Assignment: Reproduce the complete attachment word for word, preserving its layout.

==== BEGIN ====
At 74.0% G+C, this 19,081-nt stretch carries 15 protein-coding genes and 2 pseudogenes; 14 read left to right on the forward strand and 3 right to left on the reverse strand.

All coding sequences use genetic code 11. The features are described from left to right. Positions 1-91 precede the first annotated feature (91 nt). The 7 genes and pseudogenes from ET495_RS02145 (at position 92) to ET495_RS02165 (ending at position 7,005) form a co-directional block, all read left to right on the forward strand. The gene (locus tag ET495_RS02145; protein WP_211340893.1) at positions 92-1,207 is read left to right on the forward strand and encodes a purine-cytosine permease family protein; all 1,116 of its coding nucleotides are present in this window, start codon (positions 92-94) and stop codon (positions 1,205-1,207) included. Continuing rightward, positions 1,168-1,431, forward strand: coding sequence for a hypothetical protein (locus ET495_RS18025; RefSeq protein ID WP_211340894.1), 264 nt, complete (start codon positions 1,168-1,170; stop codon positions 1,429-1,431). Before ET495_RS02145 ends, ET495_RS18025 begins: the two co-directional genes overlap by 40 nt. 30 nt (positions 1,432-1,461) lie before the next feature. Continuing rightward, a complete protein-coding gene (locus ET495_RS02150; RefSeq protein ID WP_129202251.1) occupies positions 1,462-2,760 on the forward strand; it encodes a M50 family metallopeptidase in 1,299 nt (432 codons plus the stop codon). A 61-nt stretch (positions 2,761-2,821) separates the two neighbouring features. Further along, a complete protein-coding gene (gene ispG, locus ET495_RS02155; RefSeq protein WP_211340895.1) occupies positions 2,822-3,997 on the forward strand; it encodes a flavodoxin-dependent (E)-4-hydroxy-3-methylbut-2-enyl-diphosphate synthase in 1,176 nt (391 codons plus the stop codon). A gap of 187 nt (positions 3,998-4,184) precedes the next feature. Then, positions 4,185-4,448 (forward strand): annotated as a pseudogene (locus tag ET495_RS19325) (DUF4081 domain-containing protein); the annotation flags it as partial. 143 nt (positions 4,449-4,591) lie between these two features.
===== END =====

At 74.0% G+C, this 19,081-nt stretch carries 15 protein-coding genes and 2 pseudogenes; 14 read left to right on the forward strand and 3 right to left on the reverse strand.

All coding sequences use genetic code 11. The features are described from left to right. Positions 1-91 precede the first annotated feature (91 nt). The 7 genes and pseudogenes from ET495_RS02145 (at position 92) to ET495_RS02165 (ending at position 7,005) form a co-directional block, all read left to right on the forward strand. The gene (locus tag ET495_RS02145; protein WP_211340893.1) at positions 92-1,207 is read left to right on the forward strand and encodes a purine-cytosine permease family protein; all 1,116 of its coding nucleotides are present in this window, start codon (positions 92-94) and stop codon (positions 1,205-1,207) included. Continuing rightward, positions 1,168-1,431, forward strand: coding sequence for a hypothetical protein (locus ET495_RS18025; RefSeq protein ID WP_211340894.1), 264 nt, complete (start codon positions 1,168-1,170; stop codon positions 1,429-1,431). Before ET495_RS02145 ends, ET495_RS18025 begins: the two co-directional genes overlap by 40 nt. 30 nt (positions 1,432-1,461) lie before the next feature. Continuing rightward, a complete protein-coding gene (locus ET495_RS02150; RefSeq protein ID WP_129202251.1) occupies positions 1,462-2,760 on the forward strand; it encodes a M50 family metallopeptidase in 1,299 nt (432 codons plus the stop codon). A 61-nt stretch (positions 2,761-2,821) separates the two neighbouring features. Further along, a complete protein-coding gene (gene ispG, locus ET495_RS02155; RefSeq protein WP_211340895.1) occupies positions 2,822-3,997 on the forward strand; it encodes a flavodoxin-dependent (E)-4-hydroxy-3-methylbut-2-enyl-diphosphate synthase in 1,176 nt (391 codons plus the stop codon). A gap of 187 nt (positions 3,998-4,184) precedes the next feature. Then, positions 4,185-4,448 (forward strand): annotated as a pseudogene (locus tag ET495_RS19325) (DUF4081 domain-containing protein); the annotation flags it as partial. 143 nt (positions 4,449-4,591) lie between these two features.